Eske Willerslev - Hunting the past with ancient genomics
How can ancient genomics be used to address questions of the deeper and more shallow past? Evolutionary geneticist Eske Willerslev will try to answer in the Horizon lecture.
Recent years have seen the field of ancient DNA moving from the sequencing of short fragments of mitochondrial DNA from bones and teeth of Holocene age to full genomes and metagenomes from skeleton remains and sediments dating to the mid Pleistocene. This transition has revolutionized our ability to understand the past both in terms of human history but also megafaunal extinctions and changes of biological communities.
Willerslev will provide a number of examples as to how ancient genomics can be used to address questions of the deeper and more shallow past.
Refreshments will be served before the lecture, which will be held in Auditorium 1, Realfagbygget (Allégaten 41, 5020 Bergen).
About Eske Willerslev:
Eske Willerslev is an evolutionary geneticist. He is particularly known for sequencing the first ancient human genome, for conducting human population genomic studies across the world, and for establishing the field of environmental DNA, where modern and ancient DNA from higher plants and animals are obtained directly from environmental samples.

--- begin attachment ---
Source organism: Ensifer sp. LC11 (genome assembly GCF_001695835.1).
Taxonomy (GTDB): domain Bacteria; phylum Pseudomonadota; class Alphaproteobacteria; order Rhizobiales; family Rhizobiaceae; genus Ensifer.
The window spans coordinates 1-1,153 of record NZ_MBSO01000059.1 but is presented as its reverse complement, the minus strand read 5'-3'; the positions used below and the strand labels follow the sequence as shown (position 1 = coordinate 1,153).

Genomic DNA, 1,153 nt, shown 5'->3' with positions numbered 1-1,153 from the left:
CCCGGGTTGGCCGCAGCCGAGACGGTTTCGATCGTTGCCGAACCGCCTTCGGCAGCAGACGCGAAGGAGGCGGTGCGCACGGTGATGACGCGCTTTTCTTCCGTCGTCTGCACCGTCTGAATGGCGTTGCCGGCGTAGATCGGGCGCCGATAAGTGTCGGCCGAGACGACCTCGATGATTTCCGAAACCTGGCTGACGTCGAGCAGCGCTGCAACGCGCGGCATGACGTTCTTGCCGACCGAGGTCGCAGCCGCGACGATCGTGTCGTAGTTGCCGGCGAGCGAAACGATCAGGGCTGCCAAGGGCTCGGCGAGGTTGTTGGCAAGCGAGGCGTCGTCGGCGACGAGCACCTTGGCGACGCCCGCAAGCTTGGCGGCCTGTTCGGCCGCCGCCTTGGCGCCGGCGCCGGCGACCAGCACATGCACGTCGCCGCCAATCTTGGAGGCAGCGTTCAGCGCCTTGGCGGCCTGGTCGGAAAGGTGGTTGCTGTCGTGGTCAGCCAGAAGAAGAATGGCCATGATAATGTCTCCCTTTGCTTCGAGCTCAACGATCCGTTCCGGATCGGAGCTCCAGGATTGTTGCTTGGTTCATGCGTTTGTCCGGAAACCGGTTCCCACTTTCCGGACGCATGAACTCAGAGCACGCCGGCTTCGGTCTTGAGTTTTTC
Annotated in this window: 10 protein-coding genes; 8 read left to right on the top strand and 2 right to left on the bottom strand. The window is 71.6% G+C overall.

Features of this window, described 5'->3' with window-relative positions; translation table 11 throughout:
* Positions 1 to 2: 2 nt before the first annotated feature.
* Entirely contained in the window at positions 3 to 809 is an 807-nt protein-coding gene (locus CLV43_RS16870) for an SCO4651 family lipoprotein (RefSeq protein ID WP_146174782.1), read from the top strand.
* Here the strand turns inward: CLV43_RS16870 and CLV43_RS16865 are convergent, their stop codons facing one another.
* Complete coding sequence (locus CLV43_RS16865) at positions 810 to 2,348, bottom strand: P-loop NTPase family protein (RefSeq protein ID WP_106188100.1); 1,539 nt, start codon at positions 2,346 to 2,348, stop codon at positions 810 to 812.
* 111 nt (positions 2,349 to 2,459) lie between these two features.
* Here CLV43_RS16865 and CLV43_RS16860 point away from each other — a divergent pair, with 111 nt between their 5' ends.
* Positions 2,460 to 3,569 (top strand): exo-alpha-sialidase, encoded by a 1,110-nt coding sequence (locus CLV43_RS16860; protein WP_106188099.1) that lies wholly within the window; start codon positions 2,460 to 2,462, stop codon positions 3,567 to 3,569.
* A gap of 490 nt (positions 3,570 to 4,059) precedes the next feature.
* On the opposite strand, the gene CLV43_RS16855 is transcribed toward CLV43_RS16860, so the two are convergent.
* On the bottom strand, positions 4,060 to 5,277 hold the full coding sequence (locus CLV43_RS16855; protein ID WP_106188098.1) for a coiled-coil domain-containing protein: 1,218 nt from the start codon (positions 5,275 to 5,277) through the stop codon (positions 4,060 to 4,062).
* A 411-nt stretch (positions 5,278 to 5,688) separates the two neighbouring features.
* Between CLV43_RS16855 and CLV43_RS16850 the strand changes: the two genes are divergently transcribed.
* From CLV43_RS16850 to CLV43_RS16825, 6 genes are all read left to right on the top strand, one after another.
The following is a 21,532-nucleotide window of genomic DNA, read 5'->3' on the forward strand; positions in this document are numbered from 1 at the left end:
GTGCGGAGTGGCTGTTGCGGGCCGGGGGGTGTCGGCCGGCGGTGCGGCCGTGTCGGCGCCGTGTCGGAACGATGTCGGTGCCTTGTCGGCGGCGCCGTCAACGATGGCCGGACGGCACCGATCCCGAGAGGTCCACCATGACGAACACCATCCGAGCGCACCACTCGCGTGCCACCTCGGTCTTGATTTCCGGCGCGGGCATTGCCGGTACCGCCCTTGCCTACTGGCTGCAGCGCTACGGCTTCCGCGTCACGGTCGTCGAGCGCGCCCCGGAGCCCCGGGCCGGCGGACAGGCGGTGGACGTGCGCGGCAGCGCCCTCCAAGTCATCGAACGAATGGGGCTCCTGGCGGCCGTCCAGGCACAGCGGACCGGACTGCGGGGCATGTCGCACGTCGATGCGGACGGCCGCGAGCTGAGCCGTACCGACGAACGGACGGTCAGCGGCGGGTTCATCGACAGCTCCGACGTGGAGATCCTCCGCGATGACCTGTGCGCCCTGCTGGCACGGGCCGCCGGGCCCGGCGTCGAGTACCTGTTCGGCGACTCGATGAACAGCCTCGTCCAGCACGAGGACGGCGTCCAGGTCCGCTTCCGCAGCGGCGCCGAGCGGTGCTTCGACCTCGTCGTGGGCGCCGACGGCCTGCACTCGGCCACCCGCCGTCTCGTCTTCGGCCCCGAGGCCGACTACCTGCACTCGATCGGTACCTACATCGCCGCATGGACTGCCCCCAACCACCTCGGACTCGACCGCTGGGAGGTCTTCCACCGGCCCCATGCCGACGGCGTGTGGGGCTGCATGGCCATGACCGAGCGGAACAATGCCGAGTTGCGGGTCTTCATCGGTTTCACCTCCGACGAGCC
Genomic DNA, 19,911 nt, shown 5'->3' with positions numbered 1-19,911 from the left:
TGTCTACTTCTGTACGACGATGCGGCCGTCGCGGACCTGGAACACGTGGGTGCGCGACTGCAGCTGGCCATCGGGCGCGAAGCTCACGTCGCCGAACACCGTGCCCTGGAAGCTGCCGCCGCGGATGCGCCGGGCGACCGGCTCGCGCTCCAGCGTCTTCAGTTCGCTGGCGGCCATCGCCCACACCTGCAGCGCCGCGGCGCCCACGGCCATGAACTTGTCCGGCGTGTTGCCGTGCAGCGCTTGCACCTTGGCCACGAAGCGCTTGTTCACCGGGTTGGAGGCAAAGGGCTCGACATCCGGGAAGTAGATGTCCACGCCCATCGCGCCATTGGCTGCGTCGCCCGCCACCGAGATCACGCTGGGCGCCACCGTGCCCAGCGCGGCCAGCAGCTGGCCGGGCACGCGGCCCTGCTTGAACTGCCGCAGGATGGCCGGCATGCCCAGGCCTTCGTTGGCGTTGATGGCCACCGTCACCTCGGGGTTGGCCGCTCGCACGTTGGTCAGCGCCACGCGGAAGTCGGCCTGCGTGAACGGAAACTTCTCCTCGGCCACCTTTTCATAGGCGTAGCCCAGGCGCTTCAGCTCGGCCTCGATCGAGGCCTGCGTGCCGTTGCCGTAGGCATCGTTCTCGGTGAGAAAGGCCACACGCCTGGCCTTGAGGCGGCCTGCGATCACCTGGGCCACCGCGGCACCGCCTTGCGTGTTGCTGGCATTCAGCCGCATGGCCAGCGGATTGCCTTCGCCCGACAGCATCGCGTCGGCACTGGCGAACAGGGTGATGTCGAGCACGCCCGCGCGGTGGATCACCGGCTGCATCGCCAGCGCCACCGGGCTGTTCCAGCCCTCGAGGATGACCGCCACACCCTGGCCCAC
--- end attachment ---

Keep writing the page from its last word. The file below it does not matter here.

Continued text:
At the age of 33, Willerslev became Full Professor at University of Copenhagen - the youngest in Denmark at the time.
Dr. Eske Willerslev was one of the early pioneers of the study of ancient DNA, and today he remains at the forefront of an increasingly competitive field.
He led the first successful sequencing of an ancient human genome, that of a 4,000-year-old Greenlander. His research on a 24,000-year-old Siberian skeleton revealed an unexpected connection between Europeans and Native Americans.